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How To Update Your Skills On The Cheap


Depending on the work you  want to pursue and the length of time that you have been out of the workforce, your skills may need to be updated.

Find out what the current skill set is which is required for the work you want to do.

  • Check with people you know who perform similar jobs.
  • If you belong to a union, ask the union.
  • Look at ads on line, in newspapers and other periodicals which list the qualifications needed for the job in which you're interested.
  • If you worked for an employer with a Human Resources (HR) department, speak with the person with whom you've been working. If you are receiving a disability income from the employer or from an insurance policy that was offered by the employer, start the conversation by letting the person know that you are still disabled. Then add that you are trying to think ahead in case you need to update your skills before you can return to work. (The employer may even have an inexpensive way for you to get the updates you need.)  

Identify the programs that will help you increase your skills.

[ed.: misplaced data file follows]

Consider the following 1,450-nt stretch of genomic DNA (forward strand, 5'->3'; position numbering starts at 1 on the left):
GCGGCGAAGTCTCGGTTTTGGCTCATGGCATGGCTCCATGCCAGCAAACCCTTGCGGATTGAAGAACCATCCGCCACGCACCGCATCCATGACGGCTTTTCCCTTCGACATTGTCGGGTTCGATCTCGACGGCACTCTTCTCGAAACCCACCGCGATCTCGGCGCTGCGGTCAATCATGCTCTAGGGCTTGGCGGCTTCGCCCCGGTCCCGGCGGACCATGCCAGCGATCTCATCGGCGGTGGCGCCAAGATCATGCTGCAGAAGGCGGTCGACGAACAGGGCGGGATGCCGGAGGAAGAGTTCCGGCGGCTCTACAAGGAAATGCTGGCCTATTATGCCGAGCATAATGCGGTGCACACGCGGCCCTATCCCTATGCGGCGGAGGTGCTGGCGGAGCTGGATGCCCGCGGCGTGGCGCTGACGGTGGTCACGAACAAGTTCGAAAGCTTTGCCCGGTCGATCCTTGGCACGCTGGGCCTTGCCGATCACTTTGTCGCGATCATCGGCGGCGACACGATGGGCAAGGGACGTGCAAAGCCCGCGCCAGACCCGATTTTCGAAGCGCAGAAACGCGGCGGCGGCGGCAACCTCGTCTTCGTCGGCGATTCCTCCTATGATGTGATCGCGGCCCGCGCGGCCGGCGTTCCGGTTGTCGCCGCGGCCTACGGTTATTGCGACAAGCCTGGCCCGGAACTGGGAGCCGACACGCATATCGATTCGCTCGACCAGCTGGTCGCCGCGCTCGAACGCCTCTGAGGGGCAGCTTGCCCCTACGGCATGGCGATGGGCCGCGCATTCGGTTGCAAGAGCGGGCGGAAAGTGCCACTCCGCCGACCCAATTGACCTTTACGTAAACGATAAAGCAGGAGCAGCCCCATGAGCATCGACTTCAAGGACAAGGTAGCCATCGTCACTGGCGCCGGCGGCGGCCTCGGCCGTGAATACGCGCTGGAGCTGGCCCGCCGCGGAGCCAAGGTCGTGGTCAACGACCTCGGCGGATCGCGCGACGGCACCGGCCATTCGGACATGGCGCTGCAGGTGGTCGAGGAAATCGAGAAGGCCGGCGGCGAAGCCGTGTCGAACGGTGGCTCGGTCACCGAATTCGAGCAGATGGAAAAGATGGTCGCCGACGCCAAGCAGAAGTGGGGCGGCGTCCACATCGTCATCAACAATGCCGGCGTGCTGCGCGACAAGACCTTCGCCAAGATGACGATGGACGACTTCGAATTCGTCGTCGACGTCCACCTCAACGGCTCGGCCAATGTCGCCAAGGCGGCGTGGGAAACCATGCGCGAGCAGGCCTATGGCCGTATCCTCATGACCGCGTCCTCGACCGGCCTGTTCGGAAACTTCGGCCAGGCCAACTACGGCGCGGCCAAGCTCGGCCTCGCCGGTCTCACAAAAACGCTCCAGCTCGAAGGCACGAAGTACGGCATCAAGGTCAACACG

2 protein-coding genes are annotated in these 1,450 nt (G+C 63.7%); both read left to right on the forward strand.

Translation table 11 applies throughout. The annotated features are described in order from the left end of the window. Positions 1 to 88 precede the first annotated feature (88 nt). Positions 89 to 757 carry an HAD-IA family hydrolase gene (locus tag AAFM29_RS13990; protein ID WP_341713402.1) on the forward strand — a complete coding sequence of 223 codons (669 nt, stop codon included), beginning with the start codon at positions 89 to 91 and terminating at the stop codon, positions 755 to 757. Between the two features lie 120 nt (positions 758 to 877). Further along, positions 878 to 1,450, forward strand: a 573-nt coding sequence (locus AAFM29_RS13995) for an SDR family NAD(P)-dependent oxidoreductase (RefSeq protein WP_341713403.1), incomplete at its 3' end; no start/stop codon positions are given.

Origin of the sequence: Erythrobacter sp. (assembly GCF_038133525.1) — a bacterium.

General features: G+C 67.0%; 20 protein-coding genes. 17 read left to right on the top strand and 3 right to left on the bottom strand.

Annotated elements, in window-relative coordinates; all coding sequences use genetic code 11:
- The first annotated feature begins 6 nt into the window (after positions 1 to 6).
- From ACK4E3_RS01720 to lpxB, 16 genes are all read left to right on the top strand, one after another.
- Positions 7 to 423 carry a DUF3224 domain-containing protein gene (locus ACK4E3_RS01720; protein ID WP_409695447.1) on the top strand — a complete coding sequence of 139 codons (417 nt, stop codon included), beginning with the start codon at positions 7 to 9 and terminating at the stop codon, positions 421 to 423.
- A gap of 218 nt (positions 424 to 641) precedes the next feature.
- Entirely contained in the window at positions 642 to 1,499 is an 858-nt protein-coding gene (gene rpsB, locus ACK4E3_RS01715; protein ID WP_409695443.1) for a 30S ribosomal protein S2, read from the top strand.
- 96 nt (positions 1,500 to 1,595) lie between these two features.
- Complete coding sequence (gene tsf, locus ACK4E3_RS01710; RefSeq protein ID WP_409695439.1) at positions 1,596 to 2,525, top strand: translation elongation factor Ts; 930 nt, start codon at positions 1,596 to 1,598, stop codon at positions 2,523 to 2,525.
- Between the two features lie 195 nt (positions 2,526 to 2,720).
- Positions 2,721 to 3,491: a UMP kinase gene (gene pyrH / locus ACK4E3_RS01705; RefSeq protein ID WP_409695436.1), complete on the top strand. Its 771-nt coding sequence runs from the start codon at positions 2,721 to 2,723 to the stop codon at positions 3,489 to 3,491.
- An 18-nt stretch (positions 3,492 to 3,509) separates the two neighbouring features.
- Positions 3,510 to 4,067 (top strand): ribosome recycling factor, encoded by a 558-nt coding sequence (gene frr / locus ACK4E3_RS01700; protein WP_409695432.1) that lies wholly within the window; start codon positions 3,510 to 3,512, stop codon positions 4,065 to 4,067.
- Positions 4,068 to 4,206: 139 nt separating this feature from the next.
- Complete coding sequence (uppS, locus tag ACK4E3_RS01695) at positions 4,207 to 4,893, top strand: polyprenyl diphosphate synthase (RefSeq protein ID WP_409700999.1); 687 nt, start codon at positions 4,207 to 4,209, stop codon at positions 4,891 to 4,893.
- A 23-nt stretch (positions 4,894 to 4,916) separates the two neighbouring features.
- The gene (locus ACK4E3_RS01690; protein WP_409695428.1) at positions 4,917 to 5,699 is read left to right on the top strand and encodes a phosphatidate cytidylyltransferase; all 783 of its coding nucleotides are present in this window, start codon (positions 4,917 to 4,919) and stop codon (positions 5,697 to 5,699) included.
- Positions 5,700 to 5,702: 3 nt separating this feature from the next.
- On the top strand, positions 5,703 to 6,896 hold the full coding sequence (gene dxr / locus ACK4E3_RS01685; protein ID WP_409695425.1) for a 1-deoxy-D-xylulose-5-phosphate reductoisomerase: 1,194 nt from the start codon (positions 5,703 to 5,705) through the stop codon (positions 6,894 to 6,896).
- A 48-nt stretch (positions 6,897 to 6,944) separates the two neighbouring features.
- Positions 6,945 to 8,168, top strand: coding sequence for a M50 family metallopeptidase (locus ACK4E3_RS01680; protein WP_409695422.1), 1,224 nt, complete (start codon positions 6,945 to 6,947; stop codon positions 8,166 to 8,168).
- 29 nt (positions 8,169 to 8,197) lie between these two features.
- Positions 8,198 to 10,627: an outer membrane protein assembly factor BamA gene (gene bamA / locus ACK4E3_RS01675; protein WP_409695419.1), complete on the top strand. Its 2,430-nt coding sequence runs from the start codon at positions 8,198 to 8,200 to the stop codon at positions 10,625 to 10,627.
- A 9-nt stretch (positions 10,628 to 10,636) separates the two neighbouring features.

• If You Are Receiving Income From Social Security: Social Security has a program to help people acquire skills to return to work. For more information, see Social Security TWWIIA.
  • If You Are Receiving Disability Income From An Insurance Company Or Employer: Most insurance companies have rehabilitation benefits for people collecting disability benefits. Use their programs with caution. For more information, see Disability Insurance - Return to Work.
  • If You Need Help Getting Ready To Return To Work: You may qualify for Vocational Rehabilitation which will assess where you are, what you need to learn, and pay for your getting it. To learn more, see, Vocational Rehabilitation.
  • If You Are Age 55 Or Older: Check out The Senior Community Service Employment Program (SCSEP). SCSEP can help you acquire the skills you need if you meet income requirements. For more information, see The Senior Community Service Employment Program.
  • If None Of The Above Programs Work For You: Consider taking classes on your own. You may qualify for scholarships, or there may be low-cost courses that work for you. In addition to checking local schools, there may be courses available on the internet which you can take as and when you're feeling up to it. A social worker or a local disease specific not-for-profit organization may have information for you. You can take college courses on line. To find participating schools, see: offsite link

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